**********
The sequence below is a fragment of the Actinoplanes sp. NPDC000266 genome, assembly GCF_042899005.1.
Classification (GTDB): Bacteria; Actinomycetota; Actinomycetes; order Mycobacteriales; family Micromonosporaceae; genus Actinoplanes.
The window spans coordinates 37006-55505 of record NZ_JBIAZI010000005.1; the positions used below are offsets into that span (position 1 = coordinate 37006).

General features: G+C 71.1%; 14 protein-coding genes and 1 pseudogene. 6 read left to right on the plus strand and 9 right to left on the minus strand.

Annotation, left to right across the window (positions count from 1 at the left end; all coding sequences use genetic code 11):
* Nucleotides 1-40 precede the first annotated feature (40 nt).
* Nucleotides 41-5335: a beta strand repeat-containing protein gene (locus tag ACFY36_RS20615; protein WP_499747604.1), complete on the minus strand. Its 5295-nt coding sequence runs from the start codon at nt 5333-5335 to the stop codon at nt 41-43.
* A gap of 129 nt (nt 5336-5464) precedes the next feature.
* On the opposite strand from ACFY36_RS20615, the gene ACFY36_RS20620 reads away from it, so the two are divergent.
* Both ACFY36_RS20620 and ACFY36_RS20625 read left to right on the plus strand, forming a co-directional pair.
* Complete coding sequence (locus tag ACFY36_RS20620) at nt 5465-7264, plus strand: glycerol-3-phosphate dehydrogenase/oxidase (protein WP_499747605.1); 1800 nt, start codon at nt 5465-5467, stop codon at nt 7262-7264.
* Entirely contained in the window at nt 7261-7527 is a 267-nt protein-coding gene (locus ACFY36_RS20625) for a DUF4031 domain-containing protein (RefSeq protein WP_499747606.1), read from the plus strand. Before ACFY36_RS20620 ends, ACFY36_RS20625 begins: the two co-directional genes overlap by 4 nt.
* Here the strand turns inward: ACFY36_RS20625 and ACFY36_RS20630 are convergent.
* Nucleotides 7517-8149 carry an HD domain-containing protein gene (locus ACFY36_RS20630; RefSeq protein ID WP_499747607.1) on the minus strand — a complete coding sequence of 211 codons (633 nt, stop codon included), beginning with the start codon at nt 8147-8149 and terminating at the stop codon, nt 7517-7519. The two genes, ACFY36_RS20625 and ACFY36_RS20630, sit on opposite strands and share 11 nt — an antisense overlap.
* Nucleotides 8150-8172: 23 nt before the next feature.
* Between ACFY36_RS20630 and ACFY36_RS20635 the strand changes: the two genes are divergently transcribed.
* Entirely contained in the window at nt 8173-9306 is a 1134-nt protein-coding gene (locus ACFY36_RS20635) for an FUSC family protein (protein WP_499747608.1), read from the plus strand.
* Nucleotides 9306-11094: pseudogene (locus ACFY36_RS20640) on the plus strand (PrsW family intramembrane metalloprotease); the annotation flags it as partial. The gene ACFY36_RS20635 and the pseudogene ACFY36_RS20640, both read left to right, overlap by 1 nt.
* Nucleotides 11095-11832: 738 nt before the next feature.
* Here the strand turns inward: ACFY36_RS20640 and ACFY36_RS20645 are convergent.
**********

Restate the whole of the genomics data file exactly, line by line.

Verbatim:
The sequence below is a fragment of the Actinoplanes sp. NPDC000266 genome, assembly GCF_042899005.1.
Classification (GTDB): Bacteria; Actinomycetota; Actinomycetes; order Mycobacteriales; family Micromonosporaceae; genus Actinoplanes.
The window spans coordinates 37006-55505 of record NZ_JBIAZI010000005.1; the positions used below are offsets into that span (position 1 = coordinate 37006).

General features: G+C 71.1%; 14 protein-coding genes and 1 pseudogene. 6 read left to right on the plus strand and 9 right to left on the minus strand.

Annotation, left to right across the window (positions count from 1 at the left end; all coding sequences use genetic code 11):
* Nucleotides 1-40 precede the first annotated feature (40 nt).
* Nucleotides 41-5335: a beta strand repeat-containing protein gene (locus tag ACFY36_RS20615; protein WP_499747604.1), complete on the minus strand. Its 5295-nt coding sequence runs from the start codon at nt 5333-5335 to the stop codon at nt 41-43.
* A gap of 129 nt (nt 5336-5464) precedes the next feature.
* On the opposite strand from ACFY36_RS20615, the gene ACFY36_RS20620 reads away from it, so the two are divergent.
* Both ACFY36_RS20620 and ACFY36_RS20625 read left to right on the plus strand, forming a co-directional pair.
* Complete coding sequence (locus tag ACFY36_RS20620) at nt 5465-7264, plus strand: glycerol-3-phosphate dehydrogenase/oxidase (protein WP_499747605.1); 1800 nt, start codon at nt 5465-5467, stop codon at nt 7262-7264.
* Entirely contained in the window at nt 7261-7527 is a 267-nt protein-coding gene (locus ACFY36_RS20625) for a DUF4031 domain-containing protein (RefSeq protein WP_499747606.1), read from the plus strand. Before ACFY36_RS20620 ends, ACFY36_RS20625 begins: the two co-directional genes overlap by 4 nt.
* Here the strand turns inward: ACFY36_RS20625 and ACFY36_RS20630 are convergent.
* Nucleotides 7517-8149 carry an HD domain-containing protein gene (locus ACFY36_RS20630; RefSeq protein ID WP_499747607.1) on the minus strand — a complete coding sequence of 211 codons (633 nt, stop codon included), beginning with the start codon at nt 8147-8149 and terminating at the stop codon, nt 7517-7519. The two genes, ACFY36_RS20625 and ACFY36_RS20630, sit on opposite strands and share 11 nt — an antisense overlap.
* Nucleotides 8150-8172: 23 nt before the next feature.
* Between ACFY36_RS20630 and ACFY36_RS20635 the strand changes: the two genes are divergently transcribed.
* Entirely contained in the window at nt 8173-9306 is a 1134-nt protein-coding gene (locus ACFY36_RS20635) for an FUSC family protein (protein WP_499747608.1), read from the plus strand.
* Nucleotides 9306-11094: pseudogene (locus ACFY36_RS20640) on the plus strand (PrsW family intramembrane metalloprotease); the annotation flags it as partial. The gene ACFY36_RS20635 and the pseudogene ACFY36_RS20640, both read left to right, overlap by 1 nt.
* Nucleotides 11095-11832: 738 nt before the next feature.
* Here the strand turns inward: ACFY36_RS20640 and ACFY36_RS20645 are convergent.